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Capitol’s security posts dressed up in Carson City

CARSON CITY — The big, ugly boulders placed in front of all entrances of the Capitol last year are gone, replaced by decorative bollards that provide security and blend in with the surroundings.

State Buildings and Grounds workers last week finished placing covers over the nine 3-feet tall steel posts designed to stop any vehicle from slamming into the Capitol.

“They most definitely will provide more security than the rocks,” Capitol Police Chief Jay Logue said. “And I think they look nice. They fit right in with the fence.”

Then-Gov. Jim Gibbons ordered the boulders put around the Capitol grounds in April 2010 after he received a letter from the Guardians of the Free Republics that warned him to resign his seat or “be removed.” Most other governors received the same letter but did not take added security precautions. The FBI investigated the group but made no arrests.

Gov. Brian Sandoval had the boulders removed and bollards installed shortly after his inauguration in January. The decorative covers, which match the wrought iron fence surrounding the Capitol grounds, were put in place last week.

The $5,800 cost came from United We Stand special license plate revenue. The bollards lock in place but can be removed when trucks must bring chairs, Christmas lights and other items onto the Capitol grounds.

Sandoval thinks the extra safety measure is needed but added it should be “done in an aesthetically pleasing” way because the Capitol is a popular attraction for anyone with a camera.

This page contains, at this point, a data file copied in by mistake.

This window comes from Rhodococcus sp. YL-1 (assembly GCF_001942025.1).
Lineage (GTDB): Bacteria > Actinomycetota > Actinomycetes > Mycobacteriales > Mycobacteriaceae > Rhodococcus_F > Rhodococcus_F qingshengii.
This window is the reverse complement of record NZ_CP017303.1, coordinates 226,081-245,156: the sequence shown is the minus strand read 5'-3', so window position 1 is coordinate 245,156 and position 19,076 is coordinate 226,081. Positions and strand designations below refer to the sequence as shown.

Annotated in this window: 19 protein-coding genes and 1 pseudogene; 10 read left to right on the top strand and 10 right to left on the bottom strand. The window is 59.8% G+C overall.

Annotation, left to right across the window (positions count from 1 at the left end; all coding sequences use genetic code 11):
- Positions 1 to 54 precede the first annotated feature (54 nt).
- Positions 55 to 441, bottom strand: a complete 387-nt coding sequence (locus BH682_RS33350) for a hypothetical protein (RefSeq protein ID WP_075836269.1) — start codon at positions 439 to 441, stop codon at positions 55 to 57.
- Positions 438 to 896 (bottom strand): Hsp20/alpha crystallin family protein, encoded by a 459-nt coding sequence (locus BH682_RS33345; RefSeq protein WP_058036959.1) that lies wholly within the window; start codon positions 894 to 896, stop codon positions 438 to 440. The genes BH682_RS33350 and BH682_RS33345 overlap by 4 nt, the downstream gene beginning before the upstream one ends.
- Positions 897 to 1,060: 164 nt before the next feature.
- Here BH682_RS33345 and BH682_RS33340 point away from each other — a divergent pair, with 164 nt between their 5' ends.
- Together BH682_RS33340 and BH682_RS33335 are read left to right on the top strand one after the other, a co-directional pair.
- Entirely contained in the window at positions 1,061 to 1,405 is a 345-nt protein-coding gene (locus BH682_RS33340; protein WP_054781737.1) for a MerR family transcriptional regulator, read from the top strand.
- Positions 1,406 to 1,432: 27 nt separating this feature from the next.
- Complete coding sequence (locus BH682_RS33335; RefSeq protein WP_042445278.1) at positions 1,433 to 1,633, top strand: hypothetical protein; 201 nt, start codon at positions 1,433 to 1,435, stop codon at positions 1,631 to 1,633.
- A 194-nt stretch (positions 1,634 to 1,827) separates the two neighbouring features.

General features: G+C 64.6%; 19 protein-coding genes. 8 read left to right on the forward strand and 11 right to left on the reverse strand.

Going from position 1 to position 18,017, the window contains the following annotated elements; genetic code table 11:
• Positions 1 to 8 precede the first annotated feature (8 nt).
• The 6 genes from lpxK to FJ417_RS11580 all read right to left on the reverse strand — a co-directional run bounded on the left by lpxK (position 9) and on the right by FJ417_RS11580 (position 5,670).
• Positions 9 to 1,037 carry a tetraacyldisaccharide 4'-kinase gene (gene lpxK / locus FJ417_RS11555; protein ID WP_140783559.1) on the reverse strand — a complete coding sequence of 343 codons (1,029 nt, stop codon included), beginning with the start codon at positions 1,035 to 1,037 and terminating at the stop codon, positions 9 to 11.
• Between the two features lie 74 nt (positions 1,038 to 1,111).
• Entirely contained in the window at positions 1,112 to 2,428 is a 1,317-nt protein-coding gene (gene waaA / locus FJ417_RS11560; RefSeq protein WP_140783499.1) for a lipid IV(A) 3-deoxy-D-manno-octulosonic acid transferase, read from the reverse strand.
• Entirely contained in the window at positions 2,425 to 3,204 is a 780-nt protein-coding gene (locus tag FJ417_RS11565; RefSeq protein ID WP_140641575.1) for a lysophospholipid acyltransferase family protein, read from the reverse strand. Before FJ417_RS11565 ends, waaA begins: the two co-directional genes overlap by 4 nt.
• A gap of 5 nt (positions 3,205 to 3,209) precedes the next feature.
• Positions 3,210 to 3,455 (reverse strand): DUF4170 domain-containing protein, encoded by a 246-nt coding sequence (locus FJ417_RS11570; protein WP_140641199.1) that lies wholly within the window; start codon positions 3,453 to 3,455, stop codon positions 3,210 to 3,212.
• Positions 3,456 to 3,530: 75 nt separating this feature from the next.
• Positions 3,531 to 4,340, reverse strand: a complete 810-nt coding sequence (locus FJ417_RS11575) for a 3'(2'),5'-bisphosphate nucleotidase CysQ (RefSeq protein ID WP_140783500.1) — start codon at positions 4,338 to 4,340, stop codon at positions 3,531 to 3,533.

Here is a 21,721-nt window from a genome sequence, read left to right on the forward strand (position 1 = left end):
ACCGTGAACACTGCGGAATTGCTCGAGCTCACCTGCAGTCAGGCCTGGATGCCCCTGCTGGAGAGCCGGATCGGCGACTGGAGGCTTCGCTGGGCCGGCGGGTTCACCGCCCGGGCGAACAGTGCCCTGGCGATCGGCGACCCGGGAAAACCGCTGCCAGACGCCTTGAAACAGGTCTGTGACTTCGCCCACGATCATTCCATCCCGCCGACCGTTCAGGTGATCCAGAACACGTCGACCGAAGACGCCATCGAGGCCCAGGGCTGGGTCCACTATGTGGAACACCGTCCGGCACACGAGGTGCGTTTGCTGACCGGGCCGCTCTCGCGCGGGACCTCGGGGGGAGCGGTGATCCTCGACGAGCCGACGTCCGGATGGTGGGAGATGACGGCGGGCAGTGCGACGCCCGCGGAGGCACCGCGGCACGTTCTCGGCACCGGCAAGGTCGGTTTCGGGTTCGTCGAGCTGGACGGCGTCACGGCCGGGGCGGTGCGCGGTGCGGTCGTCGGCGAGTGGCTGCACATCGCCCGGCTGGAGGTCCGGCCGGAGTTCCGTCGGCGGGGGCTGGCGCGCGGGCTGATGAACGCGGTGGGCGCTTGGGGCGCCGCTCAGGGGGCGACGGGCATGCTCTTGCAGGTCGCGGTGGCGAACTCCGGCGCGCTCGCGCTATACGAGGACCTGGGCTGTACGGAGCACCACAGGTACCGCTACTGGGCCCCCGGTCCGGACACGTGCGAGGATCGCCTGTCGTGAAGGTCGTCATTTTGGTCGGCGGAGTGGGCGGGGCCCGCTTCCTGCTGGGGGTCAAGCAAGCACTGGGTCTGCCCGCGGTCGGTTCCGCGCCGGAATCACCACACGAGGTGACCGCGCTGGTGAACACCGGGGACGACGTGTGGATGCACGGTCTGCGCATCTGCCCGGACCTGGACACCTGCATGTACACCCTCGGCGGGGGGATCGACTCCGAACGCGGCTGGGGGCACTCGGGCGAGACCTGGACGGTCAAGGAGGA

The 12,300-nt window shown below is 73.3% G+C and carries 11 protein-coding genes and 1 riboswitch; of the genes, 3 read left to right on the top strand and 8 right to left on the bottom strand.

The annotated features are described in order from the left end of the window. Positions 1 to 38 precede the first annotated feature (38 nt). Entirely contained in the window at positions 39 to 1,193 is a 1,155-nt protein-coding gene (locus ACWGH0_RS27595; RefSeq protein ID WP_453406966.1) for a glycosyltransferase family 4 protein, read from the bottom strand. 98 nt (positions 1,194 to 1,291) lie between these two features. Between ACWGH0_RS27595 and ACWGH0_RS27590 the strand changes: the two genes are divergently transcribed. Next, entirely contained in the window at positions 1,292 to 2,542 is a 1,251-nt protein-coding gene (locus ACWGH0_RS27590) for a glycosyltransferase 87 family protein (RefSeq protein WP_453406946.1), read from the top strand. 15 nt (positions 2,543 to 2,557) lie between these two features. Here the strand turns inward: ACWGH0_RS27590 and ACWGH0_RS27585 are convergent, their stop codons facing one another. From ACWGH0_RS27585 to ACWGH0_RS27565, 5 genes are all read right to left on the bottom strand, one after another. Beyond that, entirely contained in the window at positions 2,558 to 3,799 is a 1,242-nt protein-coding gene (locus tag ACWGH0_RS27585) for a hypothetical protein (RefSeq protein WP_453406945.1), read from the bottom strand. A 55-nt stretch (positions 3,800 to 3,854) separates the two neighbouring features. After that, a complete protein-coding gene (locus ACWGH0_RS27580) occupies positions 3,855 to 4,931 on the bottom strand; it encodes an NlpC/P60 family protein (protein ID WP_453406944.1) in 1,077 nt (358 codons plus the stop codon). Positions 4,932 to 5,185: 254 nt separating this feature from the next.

Bollards also have been placed around the grounds of many other state capitols and government buildings, Logue said.

He said Nevada governors receive complaints all the time, but seldom do they reach the level of actual threats.

Nonetheless, he said Homeland Security officials visited the Capitol and concluded the extra security step was needed.

In the mid-1990s, a Carson City cabdriver, bent on committing suicide, slammed his cab into the front entrance of the Legislative Building, 100 yards south of the state Capitol. He suffered only leg injuries. The legislative staff immediately took precautionary steps.

Planters, a clock, concrete benches and other items have been placed in front of the building’s entrances. Besides being useful for visitors, they keep vehicles from slamming into or parking near the building.

Also in the mid-1990s, domestic terrorist Timothy McVeigh detonated explosives placed in a truck parked near a federal building in Oklahoma City. That detonation killed 168 people.

But the entrances to the Capitol remained open until Gibbons received the questionable letter.

“It’s for the safety of everyone,” said Logue about the bollards. “The state has tried to be publicly friendly as much as possible, but we need to start having additional security.”

Contact Capital Bureau Chief Ed Vogel at evogel@reviewjournal.com or 775-687-3901.

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